Allyson Felix repeated Wednesday that August’s World Championships schedule “doesn’t allow” her to run both the 200m and 400m, six days after her coach reportedly said the 200m-400m double was still a possibility.
Felix also said her coach, Bobby Kersee, would make his final decision on what her schedule will be for the World Championships (Aug. 22-30 in Beijing) after she races a 200m in Lausanne, Switzerland, on Thursday. No woman has swept the 200m and 400m at a Worlds, though it’s been done in both genders at the Olympics.
Felix was also asked Wednesday if Kersee had, in an effort to seek flexibility in the Rio 2016 Olympic track and field schedule approved in November, reached out to the IAAF (track and field’s international governing body), the International Olympic Committee or Michael Johnson (who lobbied for a March 1996 change to the Atlanta 1996 Olympic schedule that increased the time between the men’s 200m and 400m at those Games).
“I haven’t talked to [Kersee] on the specifics of it, but he definitely told me that he would be talking to whoever he needs to talk to, just voicing his opinion,” Felix told media in Lausanne. “Just not only for myself, but the 200m-400m double, to me, is a common double. A lot of 400m runners can the run the 200m as well. Any case moving forward, it would be a great opportunity for a long sprinter to have.”
Felix was also asked if a 200m-400m double attempt at Worlds (where the 200m semifinals and 400m final are about an hour apart) was important so Olympic schedulers could consider athletes who want to attempt the double next year.
“I would love to run the double,” Felix answered. “It’s something that I did before, and I would love to do it again. In my opinion, the schedule just doesn’t allow for it [at Worlds]. To me, it’s really disappointing because there are so many people who can do a 200m-400m double, and I think that we should be allowed to attempt it. So I would hope that, moving forward, that the Olympic schedule would reflect that. But at this World Championships, in my opinion, I don’t see it as being ideal to be able to run optimal in both the 400m and the 200m.”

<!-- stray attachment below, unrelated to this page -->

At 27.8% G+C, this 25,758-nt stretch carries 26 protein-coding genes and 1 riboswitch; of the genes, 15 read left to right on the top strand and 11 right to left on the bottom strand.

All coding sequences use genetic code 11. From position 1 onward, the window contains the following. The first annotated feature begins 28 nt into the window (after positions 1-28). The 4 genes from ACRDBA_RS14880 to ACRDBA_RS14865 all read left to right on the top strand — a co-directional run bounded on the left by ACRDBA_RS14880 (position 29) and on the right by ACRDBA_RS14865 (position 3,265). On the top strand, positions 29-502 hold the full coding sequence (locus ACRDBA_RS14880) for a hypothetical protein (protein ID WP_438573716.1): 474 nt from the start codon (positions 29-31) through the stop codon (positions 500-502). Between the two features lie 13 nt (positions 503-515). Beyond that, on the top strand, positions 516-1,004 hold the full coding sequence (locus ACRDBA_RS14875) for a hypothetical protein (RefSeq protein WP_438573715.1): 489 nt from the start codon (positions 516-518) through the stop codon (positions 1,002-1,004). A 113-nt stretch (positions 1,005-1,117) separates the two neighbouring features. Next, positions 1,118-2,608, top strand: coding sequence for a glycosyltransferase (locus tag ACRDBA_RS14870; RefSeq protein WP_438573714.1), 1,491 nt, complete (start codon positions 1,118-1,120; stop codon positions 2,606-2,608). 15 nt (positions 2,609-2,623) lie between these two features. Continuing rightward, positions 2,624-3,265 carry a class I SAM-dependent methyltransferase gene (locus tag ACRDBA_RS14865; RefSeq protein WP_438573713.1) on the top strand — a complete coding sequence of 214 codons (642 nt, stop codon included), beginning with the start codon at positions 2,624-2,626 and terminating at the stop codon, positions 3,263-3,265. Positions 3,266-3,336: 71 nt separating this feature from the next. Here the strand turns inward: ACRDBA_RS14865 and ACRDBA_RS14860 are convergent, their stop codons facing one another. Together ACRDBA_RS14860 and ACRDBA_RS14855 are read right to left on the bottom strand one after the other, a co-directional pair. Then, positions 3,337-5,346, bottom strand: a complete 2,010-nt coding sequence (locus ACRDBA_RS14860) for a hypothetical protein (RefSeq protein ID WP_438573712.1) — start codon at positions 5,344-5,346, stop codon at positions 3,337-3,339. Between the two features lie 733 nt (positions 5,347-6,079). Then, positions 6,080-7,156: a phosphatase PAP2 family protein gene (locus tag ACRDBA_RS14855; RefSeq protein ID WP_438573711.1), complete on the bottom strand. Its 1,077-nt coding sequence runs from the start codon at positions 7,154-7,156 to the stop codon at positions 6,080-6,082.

In 1996, the original Olympic schedule called for the men’s 200m semifinals and 400m final on the same day, as is the case for the women’s races at the World Championships in Beijing next month. Johnson reportedly said then that he would have chosen one individual race if the Atlanta 1996 schedule remained that way.
The March 1996 revised schedule allowed Johnson a full day of rest between the 400m final and the start of the 200m rounds. Johnson, in golden shoes, went on to become the first man to sweep the 200m and 400m at an Olympics.
The women’s 200m-400m double gold has also been done at the Olympics. American Valerie Brisco-Hooks swept them at Los Angeles 1984, and France’s Marie-Jose Perec in 1996.
Brisco-Hooks and Perec, like Johnson, also had one day off between the 400m and 200m in their Olympic schedules.
The Rio 2016 Olympic schedule calls for the women’s 400m final to go off 75 minutes after the start of the first round of the women’s 200m. It’s not as tough as August’s Worlds, but it’s a departure from London 2012, when there was a day off between the 400m and 200m.
In 2012, Felix attempted the 100m-200m double rather than the 200m-400m (one day off between the 100m and 200m) and finished fifth in the 100m and, in her primary goal, won gold in the 200m.
In 2011, the Worlds schedule had two days between the women’s 400m final final and the start of the women’s 200m.
“Going through this will tell me if it’s even going to be a possibility to do the same thing in London [at the 2012 Olympics],” Felix said before the 2011 Worlds, according to The Associated Press.
In 2011, Felix won 400m silver (in a personal-best time, beaten by .03 by Botswana’s Amantle Montsho in her personal best; Montsho is currently serving a doping ban) and 200m bronze.
“You definitely are going to be more fatigued, but I think that’s the challenge of it,” Felix said of the 200m-400m double Wednesday. “That’s a great thing about athletics, to challenge yourself and see what you can accomplish.”